Case Plans and Case Management

Case Plans and Case Management

SB 61 passed in the Texas 82nd Legislative Session, established requirements for juvenile case managers employed by Texas municipal courts. These requirements include training in topics including case plans and case management. Case management is one of the strategies used by juvenile case managers to reduce juvenile crime and help prevent children from becoming further involved in the justice system.

The case manager coordinates with local service providers to assist families in obtaining counseling, human services, or other assistance. The case plan serves as a road map to keep all parties apprised of services that have been arranged and the status of service provision.

Case plans are typically developed during an intake meeting with the family. The information gathered during the meeting assists the case manager in identifying the family’s needs, services they may be currently receiving, and additional services that are needed. The greater the family’s involvement in the development of the plan, the greater their commitment to the activities and goals contained in the plan.

Once needs are identified and plans to address those needs are developed, the case manager is able to follow up with the family on a regular basis to determine progress and adjust the plan as needed. Moving from crisis management to case management reduces stress for all involved and allows for more effective service provision. This assists the case manager in meeting their goals of reducing juvenile crime and preventing children from becoming further involved in the juvenile justice system.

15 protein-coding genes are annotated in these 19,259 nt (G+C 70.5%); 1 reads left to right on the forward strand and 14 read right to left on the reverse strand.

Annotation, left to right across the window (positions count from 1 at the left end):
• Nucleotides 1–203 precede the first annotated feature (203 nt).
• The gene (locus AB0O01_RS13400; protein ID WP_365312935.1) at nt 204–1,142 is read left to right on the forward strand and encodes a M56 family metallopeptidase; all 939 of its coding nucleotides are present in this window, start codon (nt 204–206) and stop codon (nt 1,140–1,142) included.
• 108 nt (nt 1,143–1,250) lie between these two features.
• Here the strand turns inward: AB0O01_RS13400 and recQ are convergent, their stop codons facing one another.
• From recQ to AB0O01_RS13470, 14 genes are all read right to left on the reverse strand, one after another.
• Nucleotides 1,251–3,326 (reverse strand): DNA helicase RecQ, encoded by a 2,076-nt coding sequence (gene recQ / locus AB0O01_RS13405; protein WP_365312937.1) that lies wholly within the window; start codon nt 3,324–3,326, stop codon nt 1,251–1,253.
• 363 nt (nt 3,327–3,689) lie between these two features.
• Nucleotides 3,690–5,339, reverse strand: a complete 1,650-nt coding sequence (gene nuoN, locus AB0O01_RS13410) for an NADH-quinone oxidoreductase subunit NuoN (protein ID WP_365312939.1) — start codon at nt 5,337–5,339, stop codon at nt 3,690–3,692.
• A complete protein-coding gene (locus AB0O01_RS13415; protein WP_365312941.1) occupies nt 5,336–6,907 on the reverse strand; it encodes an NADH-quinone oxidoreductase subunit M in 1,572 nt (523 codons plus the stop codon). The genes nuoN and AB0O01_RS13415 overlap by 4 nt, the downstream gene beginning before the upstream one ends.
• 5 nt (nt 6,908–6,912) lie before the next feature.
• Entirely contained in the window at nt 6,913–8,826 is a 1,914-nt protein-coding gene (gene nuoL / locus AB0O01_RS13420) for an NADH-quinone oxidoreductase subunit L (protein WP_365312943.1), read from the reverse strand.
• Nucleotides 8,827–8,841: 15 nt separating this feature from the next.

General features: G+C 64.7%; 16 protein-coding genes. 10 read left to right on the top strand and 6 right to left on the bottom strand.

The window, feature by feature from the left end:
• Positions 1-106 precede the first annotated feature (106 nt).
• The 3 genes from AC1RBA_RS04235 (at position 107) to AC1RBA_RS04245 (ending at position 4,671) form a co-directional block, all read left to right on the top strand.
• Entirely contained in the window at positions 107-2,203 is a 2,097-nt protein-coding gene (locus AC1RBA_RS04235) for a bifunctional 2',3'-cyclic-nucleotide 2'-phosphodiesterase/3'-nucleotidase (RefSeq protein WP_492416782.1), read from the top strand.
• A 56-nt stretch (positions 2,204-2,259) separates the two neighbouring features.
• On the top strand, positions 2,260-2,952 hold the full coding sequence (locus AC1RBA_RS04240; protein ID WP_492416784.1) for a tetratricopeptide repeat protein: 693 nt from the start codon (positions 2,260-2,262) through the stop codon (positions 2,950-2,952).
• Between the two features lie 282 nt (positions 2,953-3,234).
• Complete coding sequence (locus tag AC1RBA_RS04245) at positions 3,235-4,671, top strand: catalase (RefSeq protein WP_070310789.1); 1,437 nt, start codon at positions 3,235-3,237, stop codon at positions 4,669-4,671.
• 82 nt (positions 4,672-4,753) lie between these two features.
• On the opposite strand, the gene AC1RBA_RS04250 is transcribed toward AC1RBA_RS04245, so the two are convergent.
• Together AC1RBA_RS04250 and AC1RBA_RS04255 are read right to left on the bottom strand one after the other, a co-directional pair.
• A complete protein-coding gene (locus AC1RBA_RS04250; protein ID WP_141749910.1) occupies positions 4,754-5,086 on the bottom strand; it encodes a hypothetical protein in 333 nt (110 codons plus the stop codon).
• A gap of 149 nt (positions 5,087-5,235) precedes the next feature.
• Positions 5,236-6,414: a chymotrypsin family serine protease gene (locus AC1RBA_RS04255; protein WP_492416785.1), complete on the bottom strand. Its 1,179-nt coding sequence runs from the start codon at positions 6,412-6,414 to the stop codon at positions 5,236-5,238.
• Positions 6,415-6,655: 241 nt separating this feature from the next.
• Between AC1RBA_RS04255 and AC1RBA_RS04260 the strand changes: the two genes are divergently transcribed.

Advantages of a case plan for the case manager:

  • Allows identification of strengths and needs;
  • Allows better management of complex cases by breaking the various needs into smaller “pieces”
  • Assists in identification of resources that best fit the child’s needs; and
  • Allows the opportunity to demonstrate that the child is responsible for their failure or success.

Advantages for the youth:

  • Provides alternate solutions and strategies for avoiding risky behavior or situations;
  • Opportunity to learn cause and effect, how his or her behavior created the given situation
  • Provides a clear understanding of who is responsible for what in terms of accomplishing the goals described in the case plan; and
  • Allows the child to “learn” how to deal with problems by setting and achieving short and long term goals.

Advantages for the parent/guardian:

  • Increases consistency when dealing with problem situations or behavior;
  • Provides understanding of the consequences of ineffective approaches and also positive consequences of effective goal setting;
  • Allows the parent to “learn” how to deal with problems by setting and achieving short and long term goals; and
  • Gives parent a clear understanding of what is expected of them and what they can expect from the case manager.